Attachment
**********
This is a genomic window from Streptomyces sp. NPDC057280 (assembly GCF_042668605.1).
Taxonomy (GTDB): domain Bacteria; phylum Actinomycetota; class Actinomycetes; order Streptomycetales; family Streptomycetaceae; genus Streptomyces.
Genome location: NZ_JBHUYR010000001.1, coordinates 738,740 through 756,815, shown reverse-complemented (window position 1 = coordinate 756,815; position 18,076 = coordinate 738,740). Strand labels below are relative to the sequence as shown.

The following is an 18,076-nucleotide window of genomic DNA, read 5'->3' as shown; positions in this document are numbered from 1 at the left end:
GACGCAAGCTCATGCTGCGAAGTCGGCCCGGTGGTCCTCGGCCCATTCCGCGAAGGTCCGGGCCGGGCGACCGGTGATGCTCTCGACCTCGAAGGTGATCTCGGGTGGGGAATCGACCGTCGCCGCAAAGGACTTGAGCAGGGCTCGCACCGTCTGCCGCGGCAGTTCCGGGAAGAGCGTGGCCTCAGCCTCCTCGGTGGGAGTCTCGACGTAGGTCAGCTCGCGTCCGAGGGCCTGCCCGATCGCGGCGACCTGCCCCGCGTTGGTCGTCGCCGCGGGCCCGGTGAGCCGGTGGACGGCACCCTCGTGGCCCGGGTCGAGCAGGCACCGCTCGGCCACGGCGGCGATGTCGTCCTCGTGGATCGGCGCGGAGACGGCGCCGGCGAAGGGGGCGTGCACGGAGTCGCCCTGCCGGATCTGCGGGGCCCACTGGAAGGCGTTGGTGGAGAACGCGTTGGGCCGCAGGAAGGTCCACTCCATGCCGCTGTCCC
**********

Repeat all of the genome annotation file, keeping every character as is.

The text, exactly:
This is a genomic window from Streptomyces sp. NPDC057280 (assembly GCF_042668605.1).
Taxonomy (GTDB): domain Bacteria; phylum Actinomycetota; class Actinomycetes; order Streptomycetales; family Streptomycetaceae; genus Streptomyces.
Genome location: NZ_JBHUYR010000001.1, coordinates 738,740 through 756,815, shown reverse-complemented (window position 1 = coordinate 756,815; position 18,076 = coordinate 738,740). Strand labels below are relative to the sequence as shown.

The following is an 18,076-nucleotide window of genomic DNA, read 5'->3' as shown; positions in this document are numbered from 1 at the left end:
GACGCAAGCTCATGCTGCGAAGTCGGCCCGGTGGTCCTCGGCCCATTCCGCGAAGGTCCGGGCCGGGCGACCGGTGATGCTCTCGACCTCGAAGGTGATCTCGGGTGGGGAATCGACCGTCGCCGCAAAGGACTTGAGCAGGGCTCGCACCGTCTGCCGCGGCAGTTCCGGGAAGAGCGTGGCCTCAGCCTCCTCGGTGGGAGTCTCGACGTAGGTCAGCTCGCGTCCGAGGGCCTGCCCGATCGCGGCGACCTGCCCCGCGTTGGTCGTCGCCGCGGGCCCGGTGAGCCGGTGGACGGCACCCTCGTGGCCCGGGTCGAGCAGGCACCGCTCGGCCACGGCGGCGATGTCGTCCTCGTGGATCGGCGCGGAGACGGCGCCGGCGAAGGGGGCGTGCACGGAGTCGCCCTGCCGGATCTGCGGGGCCCACTGGAAGGCGTTGGTGGAGAACGCGTTGGGCCGCAGGAAGGTCCACTCCATGCCGCTGTCCC